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US judge: ‘global peace’ between Apple and Samsung would be good for industry

US judge: ‘global peace’ between Apple and Samsung would be good for industry

The arbiter presiding over Samsung and Apple’s ongoing courtroom battle Stateside has called for ‘global peace’ between the tech giants in the interest of the greater good.

Judge Lucy Koh’s plea for an armistice came amid a persistent failure to reach a compromise that has no doubt hampered innovations in the industry for fear of litigation, as well as impacted consumers’ ability to spend their hard-earned dollars with any peace of mind.

Koh added: "I'm not joking... it would be good for consumers and good for the industry."

The comments drew laughter from the assemblage in attendance of the proceedings, but the message seemed to fall on deaf ears. Or Apple’s at least.

Although Samsung’s lawyer said the South Korean giant is “willing to talk”, Apple is unwilling to back down from a fight, stating that the massive $1 billion in damages Samsung was ordered to pay in August was a “slap on the wrist” and that it should receive harsher punishment to set a precedent for the future.

Samsung, despite being more open to talks, was no less vocal in its disgruntlement, calling the jury foreman of that case “deliberately dishonest”.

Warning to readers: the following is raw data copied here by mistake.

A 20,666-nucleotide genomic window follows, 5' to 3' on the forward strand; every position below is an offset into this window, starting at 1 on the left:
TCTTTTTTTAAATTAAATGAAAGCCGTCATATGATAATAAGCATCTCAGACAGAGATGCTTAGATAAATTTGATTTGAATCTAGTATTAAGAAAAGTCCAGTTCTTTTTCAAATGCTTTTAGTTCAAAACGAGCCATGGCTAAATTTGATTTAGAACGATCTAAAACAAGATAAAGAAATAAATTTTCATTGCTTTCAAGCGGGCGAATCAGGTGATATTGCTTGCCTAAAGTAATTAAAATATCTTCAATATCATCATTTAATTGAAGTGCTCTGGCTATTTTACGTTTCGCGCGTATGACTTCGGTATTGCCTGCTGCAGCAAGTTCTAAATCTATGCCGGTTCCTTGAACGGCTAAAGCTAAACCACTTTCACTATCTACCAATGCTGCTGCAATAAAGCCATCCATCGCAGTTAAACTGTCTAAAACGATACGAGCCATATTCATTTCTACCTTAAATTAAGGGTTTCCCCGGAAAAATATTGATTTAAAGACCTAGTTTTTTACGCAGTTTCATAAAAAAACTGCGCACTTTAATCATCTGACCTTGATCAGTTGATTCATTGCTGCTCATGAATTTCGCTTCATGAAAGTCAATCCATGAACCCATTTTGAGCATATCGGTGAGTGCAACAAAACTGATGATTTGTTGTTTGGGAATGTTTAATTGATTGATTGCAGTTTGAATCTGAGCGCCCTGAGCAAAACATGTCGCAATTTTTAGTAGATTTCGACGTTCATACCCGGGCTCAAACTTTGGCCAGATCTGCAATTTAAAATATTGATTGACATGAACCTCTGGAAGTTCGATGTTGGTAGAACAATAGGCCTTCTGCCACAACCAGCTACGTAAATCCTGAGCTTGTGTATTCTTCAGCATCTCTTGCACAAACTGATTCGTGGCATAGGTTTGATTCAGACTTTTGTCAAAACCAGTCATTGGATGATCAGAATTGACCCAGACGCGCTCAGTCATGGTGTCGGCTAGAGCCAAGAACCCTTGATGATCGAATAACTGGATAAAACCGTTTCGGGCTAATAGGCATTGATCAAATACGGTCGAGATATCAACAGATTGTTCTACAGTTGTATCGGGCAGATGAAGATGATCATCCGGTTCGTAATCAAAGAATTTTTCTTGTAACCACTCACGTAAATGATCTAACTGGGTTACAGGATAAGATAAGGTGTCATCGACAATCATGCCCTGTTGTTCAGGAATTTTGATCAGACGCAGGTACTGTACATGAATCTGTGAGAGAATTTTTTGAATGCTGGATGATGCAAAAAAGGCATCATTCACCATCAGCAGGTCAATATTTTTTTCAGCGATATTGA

Samsung’s attorney John Quinn said: "He [the jury foreman, Velvin Hogan] told reporters what he did not tell this court.

"I think we have a case here that he should have been excused for cause."

The chief of Samsung Mobile has already rejected the prospect of cutting a deal with Apple following a landmark patent sharing agreement between the iMaker and HTC.

Earlier this month, we asked uSwitch readers if they would like a truce between the companies and opinion was almost split, with just over half the respondents (of a total 3,282 quizzed) calling for an end to hostilities and the rest seeking more of it.

So it would seem that even consumers are split on whether there should be a peaceful resolution, which, unfortunately is not conducive to the kind of idyllic industry Judge Koh might be hoping for.

Do you think Apple and Samsung should compromise or should only one or the other come on top? Tell us in the comments section below.



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